Journal Article - Foreign Affairs

Iran's Women on the Frontlines

| Oct. 31, 2022

Why Female-Led Movements Succeed—but Also Risk a Backlash

There is no sign that the protest movement led by women in Iran is slowing down, despite violent crackdowns by Iranian security forces. Just last week, thousands of Iranians marched to the city of Saghez, the hometown of Mahsa "Zina" Amini, whose death in custody 40 days earlier had sparked an outpouring of public grief and outrage that has evolved into a mass movement. Amini, a 22-year-old Kurdish Iranian, had been visiting family members in Tehran when she was arrested by the morality police for allegedly violating Iran's hijab law. Witnesses claim that the police severely beat her; she died three days later in a hospital after slipping into a coma.

Her death has catalyzed one of the largest and most sustained uprisings in Iran in a generation, mobilizing thousands of Iranians and supporters globally. Protesters have adopted the Kurdish slogan "Woman, life, freedom!" as their rallying cry and have taken to the streets to demand political freedom in the face of internet blackouts, mass arrests, and live-fire attacks by security services. The remarkable size and resilience of these protests are directly tied to the central participation of women. When women are on the frontlines, mass movements have a higher chance of succeeding and are likelier to lead to more egalitarian democracy. This is one of the reasons today's protests are so threatening to the Iranian regime. As two of us (Chenoweth and Marks) wrote in Foreign Affairs earlier this year, "fully free, politically active women are a threat to authoritarian and authoritarian-leaning leaders—and so those leaders have a strategic reason to be sexist."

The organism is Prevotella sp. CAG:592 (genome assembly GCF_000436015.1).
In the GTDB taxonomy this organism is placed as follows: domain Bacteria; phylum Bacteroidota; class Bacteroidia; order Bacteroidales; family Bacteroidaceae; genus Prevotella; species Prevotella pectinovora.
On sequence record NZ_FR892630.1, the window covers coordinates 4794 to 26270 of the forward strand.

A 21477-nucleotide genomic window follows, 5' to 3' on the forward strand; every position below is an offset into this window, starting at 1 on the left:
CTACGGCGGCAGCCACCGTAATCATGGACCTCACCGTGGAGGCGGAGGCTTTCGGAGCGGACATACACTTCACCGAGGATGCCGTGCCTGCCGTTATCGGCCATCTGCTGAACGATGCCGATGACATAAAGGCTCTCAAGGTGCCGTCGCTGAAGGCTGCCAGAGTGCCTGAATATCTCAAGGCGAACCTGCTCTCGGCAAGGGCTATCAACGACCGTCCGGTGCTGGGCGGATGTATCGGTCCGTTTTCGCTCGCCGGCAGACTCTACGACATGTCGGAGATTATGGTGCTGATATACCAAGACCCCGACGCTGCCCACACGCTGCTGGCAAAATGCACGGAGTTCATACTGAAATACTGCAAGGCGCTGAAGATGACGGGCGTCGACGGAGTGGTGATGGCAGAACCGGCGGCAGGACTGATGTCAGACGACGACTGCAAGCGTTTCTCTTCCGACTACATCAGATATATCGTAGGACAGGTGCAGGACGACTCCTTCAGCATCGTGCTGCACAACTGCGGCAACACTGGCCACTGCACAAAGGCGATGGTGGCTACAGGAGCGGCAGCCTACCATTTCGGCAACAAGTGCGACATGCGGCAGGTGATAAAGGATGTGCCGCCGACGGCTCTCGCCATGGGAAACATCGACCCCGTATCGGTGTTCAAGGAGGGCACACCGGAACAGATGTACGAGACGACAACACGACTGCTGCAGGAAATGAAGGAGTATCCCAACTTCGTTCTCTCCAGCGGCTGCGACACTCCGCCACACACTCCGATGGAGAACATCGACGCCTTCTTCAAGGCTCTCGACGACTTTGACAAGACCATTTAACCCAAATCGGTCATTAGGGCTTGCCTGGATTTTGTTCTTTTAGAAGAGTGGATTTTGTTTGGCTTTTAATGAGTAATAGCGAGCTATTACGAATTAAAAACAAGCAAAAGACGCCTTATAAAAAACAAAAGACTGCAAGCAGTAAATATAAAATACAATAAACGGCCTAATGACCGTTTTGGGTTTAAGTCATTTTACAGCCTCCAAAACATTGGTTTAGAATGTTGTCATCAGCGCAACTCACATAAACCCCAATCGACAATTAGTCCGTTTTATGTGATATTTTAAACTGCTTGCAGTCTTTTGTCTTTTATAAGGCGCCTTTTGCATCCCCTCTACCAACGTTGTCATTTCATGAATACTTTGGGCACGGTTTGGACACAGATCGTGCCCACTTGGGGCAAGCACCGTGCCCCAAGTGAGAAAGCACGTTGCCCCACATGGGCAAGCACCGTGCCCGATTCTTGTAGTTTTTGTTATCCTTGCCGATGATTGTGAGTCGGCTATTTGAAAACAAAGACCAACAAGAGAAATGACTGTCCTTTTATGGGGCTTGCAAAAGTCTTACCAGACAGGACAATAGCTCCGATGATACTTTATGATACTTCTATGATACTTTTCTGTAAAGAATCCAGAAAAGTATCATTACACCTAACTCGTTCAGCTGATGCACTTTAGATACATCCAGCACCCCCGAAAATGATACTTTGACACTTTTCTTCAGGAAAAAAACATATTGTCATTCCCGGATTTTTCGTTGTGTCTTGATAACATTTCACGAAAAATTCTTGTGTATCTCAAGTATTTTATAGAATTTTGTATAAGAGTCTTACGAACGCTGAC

Over the past year in Iran, the government's control over women's lives has tightened, especially regarding the hijab law. Viral videos of the morality police violently enforcing the law have generated a swell of anger and defiance. Amini's death was arguably the tipping point.

From the start, women have set the tone of these protests and have found innovative ways to register their anger with the government. Although men have also participated in large numbers, they have done so in the name of Amini and by embracing more feminist rhetoric than ever before. In this way, women's organizing and outrage have laid the groundwork for a much wider pro-democratic uprising.

This is a moment of great hope but also great worry. Although the extensive frontline participation of women in protest movements often makes them more effective, it also raises the stakes dramatically. Should the Iranian regime defeat today's protesters, an even deeper patriarchal backlash could follow, potentially setting back Iranian women's rights and political freedom by decades....

For more information on this publication: Belfer Communications Office
For Academic Citation:

Marks, Zoe, Fatemeh Haghighatjoo and Erica Chenoweth. "Iran's Women on the Frontlines." Foreign Affairs, (October 31, 2022).

The Authors

Erica Chenoweth